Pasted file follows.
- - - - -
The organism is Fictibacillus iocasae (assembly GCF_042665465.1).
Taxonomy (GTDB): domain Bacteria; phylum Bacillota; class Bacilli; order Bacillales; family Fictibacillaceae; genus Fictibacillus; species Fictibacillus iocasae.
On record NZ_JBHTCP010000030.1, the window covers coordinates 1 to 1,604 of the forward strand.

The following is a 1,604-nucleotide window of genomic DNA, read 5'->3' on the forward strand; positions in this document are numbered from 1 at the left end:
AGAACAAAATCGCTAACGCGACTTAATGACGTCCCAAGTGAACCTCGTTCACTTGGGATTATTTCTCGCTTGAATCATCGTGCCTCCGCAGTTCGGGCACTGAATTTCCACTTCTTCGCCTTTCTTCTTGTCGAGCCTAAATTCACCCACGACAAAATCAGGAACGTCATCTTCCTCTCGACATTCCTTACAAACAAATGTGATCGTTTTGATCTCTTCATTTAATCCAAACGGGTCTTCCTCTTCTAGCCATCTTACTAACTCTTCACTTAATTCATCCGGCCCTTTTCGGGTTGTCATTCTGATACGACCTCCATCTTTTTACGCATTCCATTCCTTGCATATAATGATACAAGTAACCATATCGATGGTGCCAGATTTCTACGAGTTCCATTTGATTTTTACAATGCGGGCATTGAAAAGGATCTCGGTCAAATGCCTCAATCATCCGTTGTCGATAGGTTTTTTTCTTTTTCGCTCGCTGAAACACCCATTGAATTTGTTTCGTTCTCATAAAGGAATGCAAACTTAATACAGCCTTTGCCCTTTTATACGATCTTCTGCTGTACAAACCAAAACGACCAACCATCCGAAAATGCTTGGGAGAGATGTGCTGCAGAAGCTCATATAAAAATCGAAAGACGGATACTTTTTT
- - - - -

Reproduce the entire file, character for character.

The organism is Fictibacillus iocasae (assembly GCF_042665465.1).
Taxonomy (GTDB): domain Bacteria; phylum Bacillota; class Bacilli; order Bacillales; family Fictibacillaceae; genus Fictibacillus; species Fictibacillus iocasae.
On record NZ_JBHTCP010000030.1, the window covers coordinates 1 to 1,604 of the forward strand.

The following is a 1,604-nucleotide window of genomic DNA, read 5'->3' on the forward strand; positions in this document are numbered from 1 at the left end:
AGAACAAAATCGCTAACGCGACTTAATGACGTCCCAAGTGAACCTCGTTCACTTGGGATTATTTCTCGCTTGAATCATCGTGCCTCCGCAGTTCGGGCACTGAATTTCCACTTCTTCGCCTTTCTTCTTGTCGAGCCTAAATTCACCCACGACAAAATCAGGAACGTCATCTTCCTCTCGACATTCCTTACAAACAAATGTGATCGTTTTGATCTCTTCATTTAATCCAAACGGGTCTTCCTCTTCTAGCCATCTTACTAACTCTTCACTTAATTCATCCGGCCCTTTTCGGGTTGTCATTCTGATACGACCTCCATCTTTTTACGCATTCCATTCCTTGCATATAATGATACAAGTAACCATATCGATGGTGCCAGATTTCTACGAGTTCCATTTGATTTTTACAATGCGGGCATTGAAAAGGATCTCGGTCAAATGCCTCAATCATCCGTTGTCGATAGGTTTTTTTCTTTTTCGCTCGCTGAAACACCCATTGAATTTGTTTCGTTCTCATAAAGGAATGCAAACTTAATACAGCCTTTGCCCTTTTATACGATCTTCTGCTGTACAAACCAAAACGACCAACCATCCGAAAATGCTTGGGAGAGATGTGCTGCAGAAGCTCATATAAAAATCGAAAGACGGATACTTTTTT